392. NJ in DC (Now with temporary employment!) Posted: February 12, 2013 at 10:52 AM (#4367691)
Zach Lowe on whether the Nuggets are title contenders. Really interesting quotes/insight from Karl in there.
   393. Moses Taylor World Re-Tour 2.0: Warszawa Posted: February 12, 2013 at 11:43 AM (#4367740)
Did anyone watch the spurs bulls game? Kawhi Leonard's box score is pretty impressive, and I was wondering if he passed the eye test for the game.

I saw bits and pieces. He looked good. Noah is just not healthy right now, and the Bulls defense has really struggled since he's been hurt. The team also looks like it's going through the motions, just biding their time until Rose gets back*. So while that's not to take anything away from Leonard, it makes it hard to really focus on the game for me. He took it right to Deng and Gibson** and beat them and the Bulls help didn't recover.

*We haven't gotten any new updates since he started practicing and traveling, so I would still expect him sometime next week. But that's just an educated guess.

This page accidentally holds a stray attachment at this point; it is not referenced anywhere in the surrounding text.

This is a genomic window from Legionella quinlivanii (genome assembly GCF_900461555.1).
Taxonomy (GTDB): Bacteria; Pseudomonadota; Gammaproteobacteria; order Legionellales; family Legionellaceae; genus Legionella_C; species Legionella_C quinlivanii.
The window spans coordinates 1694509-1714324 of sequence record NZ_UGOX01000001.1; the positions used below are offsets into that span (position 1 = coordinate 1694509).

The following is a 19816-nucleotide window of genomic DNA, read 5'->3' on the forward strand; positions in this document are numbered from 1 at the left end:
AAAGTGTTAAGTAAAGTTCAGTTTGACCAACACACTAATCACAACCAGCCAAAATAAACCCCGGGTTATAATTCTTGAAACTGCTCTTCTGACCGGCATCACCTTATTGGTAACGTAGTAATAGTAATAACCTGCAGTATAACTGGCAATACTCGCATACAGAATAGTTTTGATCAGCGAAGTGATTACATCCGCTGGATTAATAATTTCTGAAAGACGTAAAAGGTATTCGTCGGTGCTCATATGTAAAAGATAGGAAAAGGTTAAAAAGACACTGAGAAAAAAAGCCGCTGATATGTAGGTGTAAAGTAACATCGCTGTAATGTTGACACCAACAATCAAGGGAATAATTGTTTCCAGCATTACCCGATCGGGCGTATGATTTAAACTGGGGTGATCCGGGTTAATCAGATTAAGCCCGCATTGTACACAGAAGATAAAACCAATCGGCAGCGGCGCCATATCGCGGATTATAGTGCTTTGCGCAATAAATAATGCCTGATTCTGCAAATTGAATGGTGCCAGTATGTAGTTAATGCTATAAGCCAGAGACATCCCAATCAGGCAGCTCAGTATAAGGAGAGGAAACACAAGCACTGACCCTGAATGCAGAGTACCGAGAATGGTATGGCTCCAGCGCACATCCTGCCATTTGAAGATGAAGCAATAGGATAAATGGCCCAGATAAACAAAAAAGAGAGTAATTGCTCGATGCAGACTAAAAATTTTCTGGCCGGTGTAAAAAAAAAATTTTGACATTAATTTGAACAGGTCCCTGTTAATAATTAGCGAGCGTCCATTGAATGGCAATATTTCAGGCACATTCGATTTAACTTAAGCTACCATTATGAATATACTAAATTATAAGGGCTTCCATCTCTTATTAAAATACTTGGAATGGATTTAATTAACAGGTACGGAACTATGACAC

**Not surprisingly, he's dropped off a bit. Teams have figured how to guard him (let him shoot) and he hasn't adjusted yet. Defense, for the most part, is still usually strong.
   394. AROM Posted: February 12, 2013 at 11:43 AM (#4367741)
Here's a statistical leader list that is favorable to Isiah:

Greatest WS/48, for playoffs, amond guards with at least 3000 career minutes and 5 assist/game (to get a list of PGs, though Jordan qualifies as well).

1. Jordan
2. Magic
3. West
4. Frazier
5. Billups
6. Wade
7. Oscar
8. Stockton
9. Isiah
10. Porter
11. Nash
12. Drexler
13. Rondo
14. Cheeks
15. Kidd

Billups is a surprise. As mentioned, he was the leader of a well balanced Piston championship team who played his best in the playoffs. If he's ranking above Thomas, that is not a knock on Isiah, but an indication of just how underrated Billups has been.
   395. Famous Original Joe C Posted: February 12, 2013 at 11:56 AM (#4367757)
Barbosa likely blew out his knee last night in the Celtics' schedule loss to the Bobcats. Looks like it's Shelvin Mack time in Boston!
   396. Moses Taylor World Re-Tour 2.0: Warszawa Posted: February 12, 2013 at 12:06 PM (#4367781)
Damn, I meant Butler, not Gibson in that last post.